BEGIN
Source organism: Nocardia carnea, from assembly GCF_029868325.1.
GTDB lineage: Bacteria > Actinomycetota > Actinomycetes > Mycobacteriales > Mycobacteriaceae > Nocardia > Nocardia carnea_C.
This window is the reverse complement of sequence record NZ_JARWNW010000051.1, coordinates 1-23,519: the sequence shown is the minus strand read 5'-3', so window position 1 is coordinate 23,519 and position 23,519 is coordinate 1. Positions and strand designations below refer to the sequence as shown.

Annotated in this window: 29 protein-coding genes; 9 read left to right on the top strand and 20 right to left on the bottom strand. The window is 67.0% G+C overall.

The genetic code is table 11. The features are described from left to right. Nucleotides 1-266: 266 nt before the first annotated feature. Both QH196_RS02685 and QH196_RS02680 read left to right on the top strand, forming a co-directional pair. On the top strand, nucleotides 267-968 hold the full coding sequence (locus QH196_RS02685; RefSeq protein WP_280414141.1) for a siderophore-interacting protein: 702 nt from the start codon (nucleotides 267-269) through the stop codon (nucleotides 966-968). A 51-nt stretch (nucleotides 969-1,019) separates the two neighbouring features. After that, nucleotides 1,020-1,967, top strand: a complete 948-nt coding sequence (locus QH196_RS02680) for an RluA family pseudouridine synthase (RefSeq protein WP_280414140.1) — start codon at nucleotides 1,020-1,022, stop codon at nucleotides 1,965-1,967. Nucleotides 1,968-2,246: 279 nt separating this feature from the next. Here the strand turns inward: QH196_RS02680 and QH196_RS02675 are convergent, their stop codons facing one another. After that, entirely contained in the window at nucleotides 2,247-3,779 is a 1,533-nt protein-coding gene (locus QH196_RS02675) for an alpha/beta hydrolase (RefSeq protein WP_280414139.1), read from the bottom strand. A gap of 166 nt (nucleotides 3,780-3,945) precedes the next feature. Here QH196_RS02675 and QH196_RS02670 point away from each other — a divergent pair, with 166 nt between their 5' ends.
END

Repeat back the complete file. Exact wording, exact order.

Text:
Source organism: Nocardia carnea, from assembly GCF_029868325.1.
GTDB lineage: Bacteria > Actinomycetota > Actinomycetes > Mycobacteriales > Mycobacteriaceae > Nocardia > Nocardia carnea_C.
This window is the reverse complement of sequence record NZ_JARWNW010000051.1, coordinates 1-23,519: the sequence shown is the minus strand read 5'-3', so window position 1 is coordinate 23,519 and position 23,519 is coordinate 1. Positions and strand designations below refer to the sequence as shown.

Annotated in this window: 29 protein-coding genes; 9 read left to right on the top strand and 20 right to left on the bottom strand. The window is 67.0% G+C overall.

The genetic code is table 11. The features are described from left to right. Nucleotides 1-266: 266 nt before the first annotated feature. Both QH196_RS02685 and QH196_RS02680 read left to right on the top strand, forming a co-directional pair. On the top strand, nucleotides 267-968 hold the full coding sequence (locus QH196_RS02685; RefSeq protein WP_280414141.1) for a siderophore-interacting protein: 702 nt from the start codon (nucleotides 267-269) through the stop codon (nucleotides 966-968). A 51-nt stretch (nucleotides 969-1,019) separates the two neighbouring features. After that, nucleotides 1,020-1,967, top strand: a complete 948-nt coding sequence (locus QH196_RS02680) for an RluA family pseudouridine synthase (RefSeq protein WP_280414140.1) — start codon at nucleotides 1,020-1,022, stop codon at nucleotides 1,965-1,967. Nucleotides 1,968-2,246: 279 nt separating this feature from the next. Here the strand turns inward: QH196_RS02680 and QH196_RS02675 are convergent, their stop codons facing one another. After that, entirely contained in the window at nucleotides 2,247-3,779 is a 1,533-nt protein-coding gene (locus QH196_RS02675) for an alpha/beta hydrolase (RefSeq protein WP_280414139.1), read from the bottom strand. A gap of 166 nt (nucleotides 3,780-3,945) precedes the next feature. Here QH196_RS02675 and QH196_RS02670 point away from each other — a divergent pair, with 166 nt between their 5' ends.